Old farts in car clubs and their stupid pig ignorant ways annoy the crap out of me. Unless your club is age (eg Pre WW2 Ford Club) or model specific (eg EH Owners club) and covers generic "classic cars" how can you expect the club and its vehicle heritage to survive unless you pull your head out of your @rse and realise that cars from the 1970s are now eligible to be on historic rego. WAKE UP YOU FOOLS!

    In CCCNSW we are now in the time frame where early CXs and GSs are eligible or close to becoming eligible for historic rego. This will help to preserve some of these classic cars, regardless of their plastic ratio, into the historic motoring future.
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    1000+ Posts renault8&10's Avatar
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    For classic cars (not counting Hot Rods), I think it is a CMC or Bush council member club that you need to be a member of - those are the ones recognised by the RTA rather than an "RTA recognised" club per se. Being pedantic I know, but if you rock into your RTA and ask for a list of recognised clubs, they'd stare at you blankly I suspect.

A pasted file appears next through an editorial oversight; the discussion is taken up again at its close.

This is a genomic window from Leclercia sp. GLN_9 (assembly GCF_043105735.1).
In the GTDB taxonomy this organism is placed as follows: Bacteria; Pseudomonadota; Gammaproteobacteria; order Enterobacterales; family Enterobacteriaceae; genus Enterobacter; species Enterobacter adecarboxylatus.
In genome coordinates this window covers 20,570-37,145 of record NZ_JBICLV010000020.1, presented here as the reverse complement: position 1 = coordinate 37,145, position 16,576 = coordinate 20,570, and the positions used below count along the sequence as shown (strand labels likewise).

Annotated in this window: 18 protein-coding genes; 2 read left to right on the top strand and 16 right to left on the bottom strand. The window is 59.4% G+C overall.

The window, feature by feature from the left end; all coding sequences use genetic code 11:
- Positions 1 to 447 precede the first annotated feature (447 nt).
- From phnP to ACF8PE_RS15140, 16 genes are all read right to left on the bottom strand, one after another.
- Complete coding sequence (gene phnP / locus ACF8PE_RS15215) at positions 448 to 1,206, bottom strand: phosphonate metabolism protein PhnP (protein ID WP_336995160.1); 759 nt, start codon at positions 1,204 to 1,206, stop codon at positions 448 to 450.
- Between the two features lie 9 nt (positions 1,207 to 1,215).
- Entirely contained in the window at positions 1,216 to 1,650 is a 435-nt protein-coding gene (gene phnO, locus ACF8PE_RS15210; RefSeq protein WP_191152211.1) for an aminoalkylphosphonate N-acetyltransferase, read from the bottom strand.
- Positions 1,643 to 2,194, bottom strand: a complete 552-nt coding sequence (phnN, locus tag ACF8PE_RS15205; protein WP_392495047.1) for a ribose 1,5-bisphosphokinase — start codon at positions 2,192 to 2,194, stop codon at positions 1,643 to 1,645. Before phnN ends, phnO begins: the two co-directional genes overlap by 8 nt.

As UFO stated, most clubs use pink slips for annual renewals. Renault in NSW (RCCA) use pink slips for renewals and currently fully registered cars; and blue slips for total newies. One could argue that if you live far enough away to not be able to get "your car checked out", then you also live too far away to become an active member of the club. A lot of clubs may be wary of signing such people onto their scheme as in their minds the person applying is simply looking for cheap rego and may possibly abuse the scheme by virtue of being "out of sight, out of mind". Note that I say that recognising there is a significant difference to being a member of the club who lives remotely, versus a remote member who is also on a clubs' CRS. With that in mind, rather than a marque club, there are a lot of district or regional clubs that also offer CRS. I vaguely recall you being in Parkes, what clubs of this nature are there nearby?

    As far as I know, CMC is intending to monitor the 90 scheme now it has been introduced into VIC as well, and there are no solid plans to introduce into NSW yet.

    Hope this helps.